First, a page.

Chatri Sityodtong is a man who places a lot of emphasis on “values”.
The former mixed martial arts (MMA) champion and Harvard Business School graduate has built his Asian sports media empire – ONE Championship, of which he is the founder, chairman and CEO is the largest to emerge from the continent – on the three pillars of values, heroes and stories.
Chatri says ONE’s focus on values differentiates it from the UFC – its loud, foul-mouthed older cousin, if you will – in the US. But as it eyes the home turf of its much bigger, well-entrenched rival, it will be a test of whether his Asian success story can transcend continents.
“The US is the largest sports market in the world, and we have a great partnership with one of the major broadcasters [Turner]. American fans have been asking for us to start throwing events in the US,” Chatri said in an emailed response.
Last year, the Asian startup sealed a three-year broadcast deal with Turner Sports to bring its content to American telly. The deal covers Turner’s major platforms, TNT and B/R Live, and altogether feeds over 90 million households in North America. Rival UFC – although the world’s largest MMA promotion company may not see it as one yet – inked a lucrative new deal with ESPN Plus this year and that is where most of its content now resides.
ONE is also opening up offices in New York and Los Angeles and could hold an event in the US as soon as the fourth quarter of next year. The company, Chatri said, is hiring aggressively across the board in the market.
As part of its charge into the US, ONE has added three American fighters to its roster – former UFC champion Eddie “The Underground King” Alvarez, Demetrious “Mighty Mouse” Johnson and “Super” Sage Northcutt.
Announcing the addition of Alvarez, Johnson and Northcutt, ONE’s vice president of PR and communications Loren Mack noted how the fighters fit the company’s values perfectly.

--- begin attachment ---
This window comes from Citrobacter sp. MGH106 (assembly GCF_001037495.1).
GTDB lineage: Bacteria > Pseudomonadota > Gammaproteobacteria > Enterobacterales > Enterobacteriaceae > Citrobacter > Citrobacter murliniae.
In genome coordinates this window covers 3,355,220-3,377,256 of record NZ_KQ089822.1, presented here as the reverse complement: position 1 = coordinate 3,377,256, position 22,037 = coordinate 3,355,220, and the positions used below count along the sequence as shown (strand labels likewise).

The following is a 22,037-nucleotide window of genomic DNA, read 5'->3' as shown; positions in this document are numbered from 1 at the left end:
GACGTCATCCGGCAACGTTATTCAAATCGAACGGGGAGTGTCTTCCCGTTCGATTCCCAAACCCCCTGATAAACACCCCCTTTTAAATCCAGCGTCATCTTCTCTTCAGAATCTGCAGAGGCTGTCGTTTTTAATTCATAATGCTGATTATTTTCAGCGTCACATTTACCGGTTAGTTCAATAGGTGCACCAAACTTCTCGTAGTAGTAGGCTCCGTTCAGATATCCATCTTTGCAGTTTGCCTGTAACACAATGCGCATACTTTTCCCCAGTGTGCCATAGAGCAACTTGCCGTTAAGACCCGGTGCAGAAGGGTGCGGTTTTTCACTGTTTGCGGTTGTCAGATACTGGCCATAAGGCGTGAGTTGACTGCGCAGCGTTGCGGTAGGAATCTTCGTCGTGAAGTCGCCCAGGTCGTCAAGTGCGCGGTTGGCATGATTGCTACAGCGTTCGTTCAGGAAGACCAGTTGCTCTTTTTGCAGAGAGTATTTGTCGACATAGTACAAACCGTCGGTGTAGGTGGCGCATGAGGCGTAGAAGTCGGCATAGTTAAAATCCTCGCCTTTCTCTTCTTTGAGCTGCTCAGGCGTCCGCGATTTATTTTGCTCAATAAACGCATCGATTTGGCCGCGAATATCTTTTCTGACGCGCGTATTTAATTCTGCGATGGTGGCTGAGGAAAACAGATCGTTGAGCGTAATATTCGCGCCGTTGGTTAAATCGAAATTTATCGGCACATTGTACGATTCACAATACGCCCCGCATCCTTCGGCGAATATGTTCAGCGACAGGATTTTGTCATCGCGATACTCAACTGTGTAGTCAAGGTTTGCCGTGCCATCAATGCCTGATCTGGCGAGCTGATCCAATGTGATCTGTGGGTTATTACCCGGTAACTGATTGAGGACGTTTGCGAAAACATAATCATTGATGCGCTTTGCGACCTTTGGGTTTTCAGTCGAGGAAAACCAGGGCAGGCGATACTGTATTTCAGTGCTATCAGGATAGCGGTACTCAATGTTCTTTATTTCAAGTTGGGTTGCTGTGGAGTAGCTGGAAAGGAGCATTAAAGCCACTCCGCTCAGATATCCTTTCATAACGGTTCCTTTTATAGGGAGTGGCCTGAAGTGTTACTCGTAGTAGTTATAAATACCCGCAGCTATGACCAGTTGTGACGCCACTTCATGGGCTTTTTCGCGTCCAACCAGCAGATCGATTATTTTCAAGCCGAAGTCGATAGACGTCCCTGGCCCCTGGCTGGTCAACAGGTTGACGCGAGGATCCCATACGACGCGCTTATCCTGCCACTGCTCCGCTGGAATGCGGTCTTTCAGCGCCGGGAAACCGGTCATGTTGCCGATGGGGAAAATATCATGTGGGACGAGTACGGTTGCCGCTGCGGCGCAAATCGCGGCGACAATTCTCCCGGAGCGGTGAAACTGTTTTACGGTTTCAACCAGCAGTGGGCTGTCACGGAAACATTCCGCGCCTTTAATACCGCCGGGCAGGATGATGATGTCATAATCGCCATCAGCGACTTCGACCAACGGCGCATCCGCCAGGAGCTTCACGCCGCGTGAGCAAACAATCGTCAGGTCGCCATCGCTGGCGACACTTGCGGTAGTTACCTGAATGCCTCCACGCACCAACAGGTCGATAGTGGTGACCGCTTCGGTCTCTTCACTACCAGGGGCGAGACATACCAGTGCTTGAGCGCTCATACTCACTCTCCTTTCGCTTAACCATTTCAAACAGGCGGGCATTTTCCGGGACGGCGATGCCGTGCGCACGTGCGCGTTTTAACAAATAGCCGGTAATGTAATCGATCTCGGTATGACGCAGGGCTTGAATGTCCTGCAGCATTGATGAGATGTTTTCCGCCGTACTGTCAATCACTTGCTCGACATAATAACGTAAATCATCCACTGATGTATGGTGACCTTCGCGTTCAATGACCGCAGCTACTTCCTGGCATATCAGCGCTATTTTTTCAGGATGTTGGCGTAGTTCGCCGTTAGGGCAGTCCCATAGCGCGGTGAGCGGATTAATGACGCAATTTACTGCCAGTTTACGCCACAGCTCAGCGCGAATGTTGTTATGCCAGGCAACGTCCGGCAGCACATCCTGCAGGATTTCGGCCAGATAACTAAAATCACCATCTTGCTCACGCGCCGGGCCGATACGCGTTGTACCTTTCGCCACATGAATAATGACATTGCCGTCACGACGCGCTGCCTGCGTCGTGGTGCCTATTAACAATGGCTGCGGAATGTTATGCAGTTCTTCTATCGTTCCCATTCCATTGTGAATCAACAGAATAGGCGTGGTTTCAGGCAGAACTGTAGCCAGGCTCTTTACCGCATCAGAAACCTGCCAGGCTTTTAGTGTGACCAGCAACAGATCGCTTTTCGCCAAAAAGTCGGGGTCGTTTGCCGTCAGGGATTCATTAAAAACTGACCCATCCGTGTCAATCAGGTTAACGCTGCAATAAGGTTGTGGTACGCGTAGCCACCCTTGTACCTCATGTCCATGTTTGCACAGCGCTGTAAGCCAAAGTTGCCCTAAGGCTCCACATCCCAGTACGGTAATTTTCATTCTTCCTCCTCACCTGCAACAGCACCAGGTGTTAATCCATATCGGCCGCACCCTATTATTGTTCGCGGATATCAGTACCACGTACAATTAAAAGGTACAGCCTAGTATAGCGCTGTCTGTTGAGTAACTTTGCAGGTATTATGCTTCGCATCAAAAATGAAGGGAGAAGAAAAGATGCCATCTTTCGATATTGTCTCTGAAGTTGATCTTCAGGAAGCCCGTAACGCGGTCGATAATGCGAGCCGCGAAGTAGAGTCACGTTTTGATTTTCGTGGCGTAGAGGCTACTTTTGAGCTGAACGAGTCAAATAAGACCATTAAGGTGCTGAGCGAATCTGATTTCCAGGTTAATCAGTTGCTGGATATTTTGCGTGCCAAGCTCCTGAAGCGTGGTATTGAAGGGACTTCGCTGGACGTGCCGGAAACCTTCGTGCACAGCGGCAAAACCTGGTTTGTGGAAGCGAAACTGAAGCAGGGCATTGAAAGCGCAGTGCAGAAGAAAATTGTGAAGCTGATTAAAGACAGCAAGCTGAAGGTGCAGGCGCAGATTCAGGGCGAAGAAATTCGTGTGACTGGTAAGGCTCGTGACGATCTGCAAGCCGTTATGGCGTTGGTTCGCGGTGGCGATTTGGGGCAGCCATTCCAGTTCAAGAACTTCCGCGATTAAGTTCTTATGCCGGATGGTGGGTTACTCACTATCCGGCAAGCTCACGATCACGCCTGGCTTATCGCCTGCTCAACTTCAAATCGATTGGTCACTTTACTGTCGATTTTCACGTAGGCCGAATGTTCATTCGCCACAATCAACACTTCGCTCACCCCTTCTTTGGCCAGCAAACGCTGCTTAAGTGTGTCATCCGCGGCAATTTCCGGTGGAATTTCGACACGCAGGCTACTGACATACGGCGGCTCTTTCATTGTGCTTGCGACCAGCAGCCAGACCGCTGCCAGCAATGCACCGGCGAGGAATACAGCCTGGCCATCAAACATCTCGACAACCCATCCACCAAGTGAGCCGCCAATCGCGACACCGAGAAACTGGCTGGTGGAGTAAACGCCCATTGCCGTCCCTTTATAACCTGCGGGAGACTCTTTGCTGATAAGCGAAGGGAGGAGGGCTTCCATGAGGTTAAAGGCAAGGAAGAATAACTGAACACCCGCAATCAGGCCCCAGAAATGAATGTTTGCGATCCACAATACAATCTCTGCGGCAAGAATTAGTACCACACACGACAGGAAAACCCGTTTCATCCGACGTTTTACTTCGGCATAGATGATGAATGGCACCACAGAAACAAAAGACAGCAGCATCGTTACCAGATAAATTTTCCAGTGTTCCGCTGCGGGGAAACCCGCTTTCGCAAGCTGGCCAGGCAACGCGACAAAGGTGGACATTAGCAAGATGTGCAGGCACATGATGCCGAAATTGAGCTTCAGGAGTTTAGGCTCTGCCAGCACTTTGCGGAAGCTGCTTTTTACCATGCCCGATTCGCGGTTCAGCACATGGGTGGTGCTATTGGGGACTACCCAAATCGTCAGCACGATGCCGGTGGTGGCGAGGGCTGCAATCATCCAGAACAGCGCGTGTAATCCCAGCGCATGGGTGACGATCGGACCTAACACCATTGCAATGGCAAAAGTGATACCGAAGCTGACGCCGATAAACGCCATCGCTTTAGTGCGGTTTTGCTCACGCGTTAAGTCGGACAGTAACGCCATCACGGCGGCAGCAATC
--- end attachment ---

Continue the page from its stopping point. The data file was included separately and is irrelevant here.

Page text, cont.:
Asked by reporters earlier this year about the difference between UFC and ONE, Northcutt noted the absence of trash talking – that permanent fixture of UFC – and a culture of respect for each other at the latter.
ONE, which now has a roster of over 500 athletes globally, is also not short of capital.
The startup was valued just shy of $1 billion in its last funding round, a $166-million Series D led by storied Silicon Valley investor Sequoia Capital, last year.
Chatri says the company’s US expansion plans don’t warrant another fundraising soon. “We are not looking to raise capital right now. ONE Championship not only has an asset-light, IP-heavy business model, but it also has a big balance sheet,” he said.
Back in the US, those tracking MMA say ONE may be able to make a dent in the market but is unlikely to dominate.
“The sports market in the United States tends to gravitate to the trash-talking and wild antics of many of the UFC’s top stars like Conor McGregor. ONE operates on a much different model that is based on the more respectful norms of traditional martial arts than the sometimes frenzied attraction of U.S. sports,” said Ken Pishna, managing editor, MMAweekly.com.
Chatri says there is space for both UFC and ONE in the MMA markets of the US and Asia, where the former has started to make some moves.
Last week, UFC launched a $13-million MMA performance institute in Shanghai, aimed at training the next generation of athletes from China and the Asia Pacific. This comes ahead of UFC’s Shenzhen debut in August, where it will hold its first ever UFC championship fight in China. The upcoming fight also features Weili Zhang, the first Chinese athlete to compete for a UFC title.
Chatri says ONE remains excited about both the US and China, and plans to make further inroads into markets in Asia.
“Our content continues to resonate with strong TV ratings and social/digital metrics across the globe. We are very excited for US, Japan, China, and India as well as the ASEAN markets,” he said.
Along with the geographic expansion, ONE has branched out into other areas. In April, it launched a TV and film production unit, ONE Studios. The new division will create content featuring ONE athletes and aims to distribute it via Netflix, YouTube, Facebook, and Amazon and more than 140 existing TV broadcast partners around the globe.
Last year, it also announced the launch of esports championship series ONE Esports in partnership with Japanese advertising agency Dentsu. ONE Esports will feature multiple game titles across Asia and hold esports events held alongside ONE’s martial arts events this year.
The Singapore-based startup, it appears, has a lot on its plate. It would be wise not to get too hung up on having to go head-to-head with the UFC, Pishan advises.
“In my opinion, they should continue to do what they can to dominate the Asian market and capture a significant portion of the U.S. market without having to out-do the UFC,” he said.
That should not be difficult for ONE to do if it sticks to its values.